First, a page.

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Taking the Fifth (Avenue)


At first, the symptoms defy easy diagnosis. In the early stages, they may be mistaken for a mild type of social pathology, like the development of a bad habit. Instances have been reported in which sufferers of the syndrome seemed merely to have fallen into a rut.

As time progresses, however, the afflicted begin to display certain telltale behaviors, such as increasingly itchy fingers in the presence of real-estate contracts. The purchase of a first Fifth Avenue restaurant can be regarded as a cautionary sign; the acquisition of a second usually indicates the condition has progressed to a serious stage. And when the victims plow ahead with this behavior until they own four full-service Fifth establishments, give or take a nightclub, no further proof is required that full-blown cases of Fifth Avenue Restaurant Syndrome have set in.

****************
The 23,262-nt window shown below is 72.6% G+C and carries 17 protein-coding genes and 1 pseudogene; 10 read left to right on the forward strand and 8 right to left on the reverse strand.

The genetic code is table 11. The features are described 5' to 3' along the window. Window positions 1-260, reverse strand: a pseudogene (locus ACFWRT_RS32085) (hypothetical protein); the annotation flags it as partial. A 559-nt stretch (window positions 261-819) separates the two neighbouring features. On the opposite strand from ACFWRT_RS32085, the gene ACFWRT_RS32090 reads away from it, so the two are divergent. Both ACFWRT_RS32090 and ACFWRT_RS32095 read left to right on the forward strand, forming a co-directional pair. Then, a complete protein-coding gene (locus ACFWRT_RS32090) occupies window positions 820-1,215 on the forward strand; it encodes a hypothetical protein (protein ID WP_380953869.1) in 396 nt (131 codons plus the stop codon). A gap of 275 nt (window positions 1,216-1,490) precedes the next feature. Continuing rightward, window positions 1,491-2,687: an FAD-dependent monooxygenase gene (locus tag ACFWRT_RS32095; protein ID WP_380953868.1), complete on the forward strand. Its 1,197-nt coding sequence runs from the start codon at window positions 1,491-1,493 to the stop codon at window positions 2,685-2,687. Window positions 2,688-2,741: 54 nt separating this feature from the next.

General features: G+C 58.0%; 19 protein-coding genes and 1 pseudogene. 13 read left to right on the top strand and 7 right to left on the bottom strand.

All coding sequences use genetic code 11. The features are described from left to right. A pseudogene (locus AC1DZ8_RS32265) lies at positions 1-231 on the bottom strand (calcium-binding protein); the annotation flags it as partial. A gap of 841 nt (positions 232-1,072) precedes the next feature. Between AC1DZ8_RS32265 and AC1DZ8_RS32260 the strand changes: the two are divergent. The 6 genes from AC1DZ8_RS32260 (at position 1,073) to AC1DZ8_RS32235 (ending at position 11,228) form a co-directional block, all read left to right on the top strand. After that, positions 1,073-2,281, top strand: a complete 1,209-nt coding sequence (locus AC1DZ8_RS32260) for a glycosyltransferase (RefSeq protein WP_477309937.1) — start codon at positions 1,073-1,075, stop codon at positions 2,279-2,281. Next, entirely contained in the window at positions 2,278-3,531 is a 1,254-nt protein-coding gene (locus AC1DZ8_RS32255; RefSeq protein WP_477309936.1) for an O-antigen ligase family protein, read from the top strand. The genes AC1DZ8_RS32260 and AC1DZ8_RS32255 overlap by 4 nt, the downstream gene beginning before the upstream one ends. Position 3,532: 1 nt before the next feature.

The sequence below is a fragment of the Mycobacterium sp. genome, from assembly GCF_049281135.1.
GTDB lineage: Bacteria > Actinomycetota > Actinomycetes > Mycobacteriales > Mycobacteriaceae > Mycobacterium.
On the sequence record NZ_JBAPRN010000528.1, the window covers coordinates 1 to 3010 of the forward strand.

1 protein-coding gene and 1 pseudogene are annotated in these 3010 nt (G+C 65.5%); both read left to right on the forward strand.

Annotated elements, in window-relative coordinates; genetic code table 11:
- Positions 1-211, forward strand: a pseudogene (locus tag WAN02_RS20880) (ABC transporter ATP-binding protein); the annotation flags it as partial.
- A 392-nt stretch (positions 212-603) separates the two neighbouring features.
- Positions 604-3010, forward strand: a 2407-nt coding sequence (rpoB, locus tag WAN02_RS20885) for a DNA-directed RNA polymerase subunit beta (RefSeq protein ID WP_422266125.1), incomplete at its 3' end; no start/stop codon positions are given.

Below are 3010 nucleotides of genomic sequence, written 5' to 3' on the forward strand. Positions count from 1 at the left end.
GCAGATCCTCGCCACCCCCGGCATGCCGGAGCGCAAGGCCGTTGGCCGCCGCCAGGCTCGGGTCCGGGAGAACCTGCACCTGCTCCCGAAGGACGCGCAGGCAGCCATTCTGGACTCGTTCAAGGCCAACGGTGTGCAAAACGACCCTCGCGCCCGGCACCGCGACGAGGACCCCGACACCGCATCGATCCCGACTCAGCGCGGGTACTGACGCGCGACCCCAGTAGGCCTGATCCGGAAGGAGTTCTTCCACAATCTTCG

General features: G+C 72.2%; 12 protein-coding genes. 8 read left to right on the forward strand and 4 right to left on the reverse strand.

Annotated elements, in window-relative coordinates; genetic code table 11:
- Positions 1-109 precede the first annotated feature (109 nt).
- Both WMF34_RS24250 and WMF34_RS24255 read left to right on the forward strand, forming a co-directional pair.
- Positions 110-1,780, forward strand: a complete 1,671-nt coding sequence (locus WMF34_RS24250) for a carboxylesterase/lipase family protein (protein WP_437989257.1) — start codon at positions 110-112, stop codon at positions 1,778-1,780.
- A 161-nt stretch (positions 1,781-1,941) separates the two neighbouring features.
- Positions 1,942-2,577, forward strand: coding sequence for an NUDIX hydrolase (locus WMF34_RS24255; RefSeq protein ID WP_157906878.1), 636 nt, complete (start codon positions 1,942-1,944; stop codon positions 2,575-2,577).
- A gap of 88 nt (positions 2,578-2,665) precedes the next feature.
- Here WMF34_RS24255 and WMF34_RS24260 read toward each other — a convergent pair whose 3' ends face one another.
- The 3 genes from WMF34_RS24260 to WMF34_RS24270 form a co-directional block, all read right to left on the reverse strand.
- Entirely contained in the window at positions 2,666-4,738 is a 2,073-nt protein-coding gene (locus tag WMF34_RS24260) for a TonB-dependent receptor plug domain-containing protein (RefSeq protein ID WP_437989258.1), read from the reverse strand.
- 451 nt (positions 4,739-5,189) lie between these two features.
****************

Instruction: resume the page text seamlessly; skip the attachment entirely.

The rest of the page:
In the cases of David and Lesley Cohn, they've got it good-and that ain't bad. The Minneapolis natives, whose San Diego restaurant empire started with a now-defunct, 1950s-style hamburger joint called Rory's, presently own four major, immensely successful restaurants on Fifth Avenue (they also own Galaxy Grill in Horton Plaza). Their first, the irrepressibly fun, family-oriented Corvette Diner in Hillcrest, gave the Cohns their first taste of just how juicy success on Fifth Avenue can be. They bounced to the corner of Fifth and E in the Gaslamp Quarter for another venture, the contemporary-theme Dakota, and then took over the premises next door to Corvette to open Kemo Sabe, a more-or-less Southwestern-style place some people really like.

This summer, the Cohns took their fourth bite out of Fifth Avenue by transforming a vacant but truly prime location in the Gaslamp Quarter-the southeast corner of Fifth and Market-into one of the hottest eateries in the neighborhood. On Tuesdays at 8 p.m., an hour at which cannons safely may be shot through many San Diego restaurants, the Cohns' Blue Point Coastal Cuisine pulses with activity.